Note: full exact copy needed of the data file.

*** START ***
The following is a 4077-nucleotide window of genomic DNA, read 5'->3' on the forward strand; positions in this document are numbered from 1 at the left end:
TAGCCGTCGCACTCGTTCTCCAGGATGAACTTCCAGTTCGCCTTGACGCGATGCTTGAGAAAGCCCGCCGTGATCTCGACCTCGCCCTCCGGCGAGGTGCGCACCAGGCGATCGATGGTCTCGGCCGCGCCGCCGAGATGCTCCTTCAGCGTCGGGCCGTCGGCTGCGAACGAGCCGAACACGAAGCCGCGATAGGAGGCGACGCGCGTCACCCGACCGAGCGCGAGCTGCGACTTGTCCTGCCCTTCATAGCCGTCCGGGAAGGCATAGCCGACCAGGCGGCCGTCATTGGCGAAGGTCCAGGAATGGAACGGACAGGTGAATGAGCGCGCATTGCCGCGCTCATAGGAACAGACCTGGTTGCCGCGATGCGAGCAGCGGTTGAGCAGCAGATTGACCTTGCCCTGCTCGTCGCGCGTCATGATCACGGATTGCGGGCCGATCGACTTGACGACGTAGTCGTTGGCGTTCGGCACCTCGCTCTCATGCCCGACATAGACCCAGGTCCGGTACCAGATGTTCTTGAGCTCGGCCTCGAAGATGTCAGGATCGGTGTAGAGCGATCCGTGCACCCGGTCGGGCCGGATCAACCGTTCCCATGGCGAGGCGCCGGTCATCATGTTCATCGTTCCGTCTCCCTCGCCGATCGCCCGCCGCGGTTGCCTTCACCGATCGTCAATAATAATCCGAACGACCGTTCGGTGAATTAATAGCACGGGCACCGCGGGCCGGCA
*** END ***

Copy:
The following is a 4077-nucleotide window of genomic DNA, read 5'->3' on the forward strand; positions in this document are numbered from 1 at the left end:
TAGCCGTCGCACTCGTTCTCCAGGATGAACTTCCAGTTCGCCTTGACGCGATGCTTGAGAAAGCCCGCCGTGATCTCGACCTCGCCCTCCGGCGAGGTGCGCACCAGGCGATCGATGGTCTCGGCCGCGCCGCCGAGATGCTCCTTCAGCGTCGGGCCGTCGGCTGCGAACGAGCCGAACACGAAGCCGCGATAGGAGGCGACGCGCGTCACCCGACCGAGCGCGAGCTGCGACTTGTCCTGCCCTTCATAGCCGTCCGGGAAGGCATAGCCGACCAGGCGGCCGTCATTGGCGAAGGTCCAGGAATGGAACGGACAGGTGAATGAGCGCGCATTGCCGCGCTCATAGGAACAGACCTGGTTGCCGCGATGCGAGCAGCGGTTGAGCAGCAGATTGACCTTGCCCTGCTCGTCGCGCGTCATGATCACGGATTGCGGGCCGATCGACTTGACGACGTAGTCGTTGGCGTTCGGCACCTCGCTCTCATGCCCGACATAGACCCAGGTCCGGTACCAGATGTTCTTGAGCTCGGCCTCGAAGATGTCAGGATCGGTGTAGAGCGATCCGTGCACCCGGTCGGGCCGGATCAACCGTTCCCATGGCGAGGCGCCGGTCATCATGTTCATCGTTCCGTCTCCCTCGCCGATCGCCCGCCGCGGTTGCCTTCACCGATCGTCAATAATAATCCGAACGACCGTTCGGTGAATTAATAGCACGGGCACCGCGGGCCGGCA